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Archive for May 29th, 2012

G. K. Chesterton was convert from the Church of England to the Roman Catholic Church.  He was a prolific journalist, novelist (the Father Brown mysteries) and lay theologian and all with sharp insights and writing to match those insights.  If you want to read more of his bio, the Wikipedia article is a place to start.

“This man who composed such profound and perfect lines as “The Christian ideal has not been tried and found wanting; it has been found difficult and left untried,” stood 6’4″ and weighed about 300 pounds, usually had a cigar in his mouth, and walked around wearing a cape and a crumpled hat, tiny glasses pinched to the end of his nose, swordstick in hand, laughter blowing through his moustache. And usually had no idea where or when his next appointment was. He did much of his writing in train stations, since he usually missed the train he was supposed to catch. In one famous anecdote, he wired his wife, saying, “Am at Market Harborough. Where ought I to be?” (quote from  The American Chesterton Society)

I suppose his book Orthodoxy (available on-line) is  for many Christians his most theologically memorable. So much of Chesterton is eminently quotable. I think it ranks as an apologetic equal to Mere Christianity by C. S. Lewis.  

Below are just a couple of quotes from Mr. Chesterton:

In Orthodoxy, he asks the question:  Why does God make the same thing over again and again?  One rose will not do, He makes them again and again.  Mr. Chesterton’s answer:

The sun rises every morning. I do not rise every morning; but the variation is due not to my activity, but to my inaction. Now, to put the matter in a popular phrase, it might be true that the sun rises regularly because he never gets tired of rising. His routine might be due, not to a lifelessness, but to a rush of life. The thing I mean can be seen, for instance, in children, when thy find some game or joke that they really enjoy. A child kicks his legs rhythmically through excess, not absence of life. Because children have abounding vitality, because they are in spirit fierce and free, therefore they want-things repeated and unchanged. They always say, “Do it again”; and the grown-up person does it again until he is nearly dead. For grown-up people are not strong enough to exult in monotony. But perhaps God is strong enough to exult in monotony. It is possible that God says every morning “Do it again” to the sun; and every evening, “Do it again “to the moon. It may not be automatic necessity that makes all daisies alike; it may be that God makes every daisy separately, but has never got tired of making them. It may be that He has the eternal appetite of infancy; for we have sinned and grown old, and our Father is younger than we.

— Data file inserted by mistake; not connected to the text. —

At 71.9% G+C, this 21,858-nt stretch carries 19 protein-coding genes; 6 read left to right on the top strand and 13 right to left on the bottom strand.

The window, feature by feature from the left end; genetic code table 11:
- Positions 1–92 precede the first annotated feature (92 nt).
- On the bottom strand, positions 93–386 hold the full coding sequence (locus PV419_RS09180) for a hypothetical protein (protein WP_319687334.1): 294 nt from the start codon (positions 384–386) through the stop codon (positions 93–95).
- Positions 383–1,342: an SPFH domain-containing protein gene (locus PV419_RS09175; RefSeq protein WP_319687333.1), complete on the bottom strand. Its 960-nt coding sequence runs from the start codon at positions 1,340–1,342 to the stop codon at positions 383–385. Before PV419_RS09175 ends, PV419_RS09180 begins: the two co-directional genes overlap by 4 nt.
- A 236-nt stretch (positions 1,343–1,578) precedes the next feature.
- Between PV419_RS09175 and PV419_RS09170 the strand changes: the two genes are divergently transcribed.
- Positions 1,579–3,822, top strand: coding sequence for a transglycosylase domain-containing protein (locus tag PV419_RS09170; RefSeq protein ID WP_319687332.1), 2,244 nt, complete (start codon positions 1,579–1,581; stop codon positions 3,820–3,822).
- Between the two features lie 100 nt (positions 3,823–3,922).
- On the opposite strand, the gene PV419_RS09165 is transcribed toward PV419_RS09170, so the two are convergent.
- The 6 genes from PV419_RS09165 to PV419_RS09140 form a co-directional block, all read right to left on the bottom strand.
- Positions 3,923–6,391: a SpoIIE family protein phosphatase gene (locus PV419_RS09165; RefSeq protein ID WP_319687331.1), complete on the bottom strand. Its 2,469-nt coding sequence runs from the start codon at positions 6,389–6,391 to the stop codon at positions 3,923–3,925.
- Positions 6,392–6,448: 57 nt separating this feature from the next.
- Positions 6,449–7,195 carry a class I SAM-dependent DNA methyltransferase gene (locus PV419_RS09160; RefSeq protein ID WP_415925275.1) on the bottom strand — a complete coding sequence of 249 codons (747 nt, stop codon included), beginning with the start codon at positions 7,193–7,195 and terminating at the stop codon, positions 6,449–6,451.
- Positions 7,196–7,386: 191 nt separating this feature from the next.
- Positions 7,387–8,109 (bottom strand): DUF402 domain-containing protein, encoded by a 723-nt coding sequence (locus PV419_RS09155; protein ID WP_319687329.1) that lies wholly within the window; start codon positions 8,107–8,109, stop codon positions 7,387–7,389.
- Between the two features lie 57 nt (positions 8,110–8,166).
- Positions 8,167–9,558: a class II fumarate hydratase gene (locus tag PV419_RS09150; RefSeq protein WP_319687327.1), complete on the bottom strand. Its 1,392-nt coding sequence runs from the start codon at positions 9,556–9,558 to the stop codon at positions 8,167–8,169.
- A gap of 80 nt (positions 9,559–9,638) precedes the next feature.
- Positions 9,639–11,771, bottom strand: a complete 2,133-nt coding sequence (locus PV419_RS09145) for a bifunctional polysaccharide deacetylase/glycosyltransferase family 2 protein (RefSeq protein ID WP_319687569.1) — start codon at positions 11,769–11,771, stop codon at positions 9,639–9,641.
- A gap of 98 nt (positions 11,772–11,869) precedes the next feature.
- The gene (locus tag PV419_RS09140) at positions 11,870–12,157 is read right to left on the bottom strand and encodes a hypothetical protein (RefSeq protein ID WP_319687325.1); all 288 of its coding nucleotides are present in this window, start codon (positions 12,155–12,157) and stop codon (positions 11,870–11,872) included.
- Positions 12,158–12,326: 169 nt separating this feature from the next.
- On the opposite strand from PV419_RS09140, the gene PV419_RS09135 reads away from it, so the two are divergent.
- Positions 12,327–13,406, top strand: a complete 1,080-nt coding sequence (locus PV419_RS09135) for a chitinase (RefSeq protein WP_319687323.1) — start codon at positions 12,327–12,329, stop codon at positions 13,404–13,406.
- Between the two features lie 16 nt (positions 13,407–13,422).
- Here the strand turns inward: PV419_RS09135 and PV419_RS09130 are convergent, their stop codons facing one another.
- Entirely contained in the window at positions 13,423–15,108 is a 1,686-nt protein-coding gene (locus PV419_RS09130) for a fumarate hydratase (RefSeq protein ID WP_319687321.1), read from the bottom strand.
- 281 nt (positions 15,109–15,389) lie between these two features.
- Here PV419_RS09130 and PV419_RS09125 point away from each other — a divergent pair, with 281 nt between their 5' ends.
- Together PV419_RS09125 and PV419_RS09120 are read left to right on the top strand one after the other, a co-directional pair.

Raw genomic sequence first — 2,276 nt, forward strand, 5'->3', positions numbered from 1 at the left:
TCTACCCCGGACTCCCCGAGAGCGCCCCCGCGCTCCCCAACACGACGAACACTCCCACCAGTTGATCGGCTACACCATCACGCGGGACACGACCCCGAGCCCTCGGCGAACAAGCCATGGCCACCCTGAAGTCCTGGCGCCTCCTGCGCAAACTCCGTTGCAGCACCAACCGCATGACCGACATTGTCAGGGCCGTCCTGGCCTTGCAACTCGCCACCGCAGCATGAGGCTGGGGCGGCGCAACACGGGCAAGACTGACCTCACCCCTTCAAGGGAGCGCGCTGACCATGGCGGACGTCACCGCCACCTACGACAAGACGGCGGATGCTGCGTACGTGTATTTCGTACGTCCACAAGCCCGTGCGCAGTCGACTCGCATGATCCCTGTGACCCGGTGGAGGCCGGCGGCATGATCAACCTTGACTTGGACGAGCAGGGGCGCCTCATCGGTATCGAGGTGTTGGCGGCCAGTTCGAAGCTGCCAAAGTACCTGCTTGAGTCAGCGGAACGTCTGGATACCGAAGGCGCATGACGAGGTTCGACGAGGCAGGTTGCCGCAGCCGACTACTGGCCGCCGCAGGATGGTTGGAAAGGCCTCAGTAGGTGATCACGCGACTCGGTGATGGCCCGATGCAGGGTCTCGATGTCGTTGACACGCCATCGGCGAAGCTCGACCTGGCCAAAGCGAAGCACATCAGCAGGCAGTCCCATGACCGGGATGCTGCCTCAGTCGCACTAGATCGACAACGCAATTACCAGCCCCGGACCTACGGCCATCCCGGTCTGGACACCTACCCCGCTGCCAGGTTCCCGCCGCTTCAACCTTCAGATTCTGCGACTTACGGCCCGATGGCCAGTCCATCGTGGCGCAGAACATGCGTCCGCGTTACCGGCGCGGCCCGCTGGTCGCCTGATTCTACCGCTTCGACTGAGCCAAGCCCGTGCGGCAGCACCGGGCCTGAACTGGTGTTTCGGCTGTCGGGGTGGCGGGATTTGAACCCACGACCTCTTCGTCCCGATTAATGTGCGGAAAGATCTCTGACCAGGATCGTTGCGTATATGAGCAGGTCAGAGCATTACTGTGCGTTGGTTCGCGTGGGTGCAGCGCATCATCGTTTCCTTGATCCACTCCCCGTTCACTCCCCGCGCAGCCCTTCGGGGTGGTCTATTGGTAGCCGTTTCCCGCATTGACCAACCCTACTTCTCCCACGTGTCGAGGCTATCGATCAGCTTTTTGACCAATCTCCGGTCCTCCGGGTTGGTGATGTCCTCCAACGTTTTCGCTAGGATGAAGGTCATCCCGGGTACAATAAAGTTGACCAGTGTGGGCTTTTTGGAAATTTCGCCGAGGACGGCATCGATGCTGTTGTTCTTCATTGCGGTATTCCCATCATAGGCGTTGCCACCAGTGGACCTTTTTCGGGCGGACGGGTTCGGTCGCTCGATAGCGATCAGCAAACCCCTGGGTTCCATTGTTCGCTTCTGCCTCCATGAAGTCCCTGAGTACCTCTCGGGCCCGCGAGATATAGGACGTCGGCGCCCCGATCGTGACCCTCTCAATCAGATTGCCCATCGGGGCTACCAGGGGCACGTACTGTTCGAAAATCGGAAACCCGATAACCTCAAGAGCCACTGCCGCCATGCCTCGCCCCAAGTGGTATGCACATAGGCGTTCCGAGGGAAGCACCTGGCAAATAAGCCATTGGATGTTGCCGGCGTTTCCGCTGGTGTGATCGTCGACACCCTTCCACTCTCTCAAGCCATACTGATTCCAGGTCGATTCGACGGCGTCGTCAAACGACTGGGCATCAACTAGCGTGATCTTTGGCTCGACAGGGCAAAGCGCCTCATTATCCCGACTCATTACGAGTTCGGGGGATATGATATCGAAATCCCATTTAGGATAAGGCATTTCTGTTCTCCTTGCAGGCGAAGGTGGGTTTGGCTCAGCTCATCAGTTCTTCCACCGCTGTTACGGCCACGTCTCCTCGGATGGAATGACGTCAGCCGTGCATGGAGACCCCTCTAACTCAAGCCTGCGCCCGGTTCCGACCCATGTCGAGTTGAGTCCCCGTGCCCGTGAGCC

More quotes from Orthodoxy:

“Tradition means giving votes to the most obscure of all classes, our ancestors. It is the democracy of the dead. Tradition refuses to submit to the small and arrogant oligarchy of those who merely happen to be walking about.” 

“The men who really believe in themselves are all in lunatic asylums.” 

“I had tried to be happy by telling myself that man is an animal, like any other which sought its meat from God. But now I really was happy, for I had learnt that man is a monstrosity. I had been right in feeling all things as odd, for I myself was at once worse and better than all things. The optimist’s pleasure was prosaic, for it dwelt on the naturalness of everything; the Christian pleasure was poetic, for it dwelt on the unnaturalness of everything in the light of the supernatural. The modern philosopher had told me again and again that I was in the right place, and I had still felt depressed even in acquiescence. But I had heard that I was in thewrong place, and my soul sang for joy, like a bird in spring. The knowledge found out and illuminated forgotten chambers in the dark house of infancy. I knew now why grass had always seemed to me as queer as the green beard of a giant, and why I could feel homesick at home.” 

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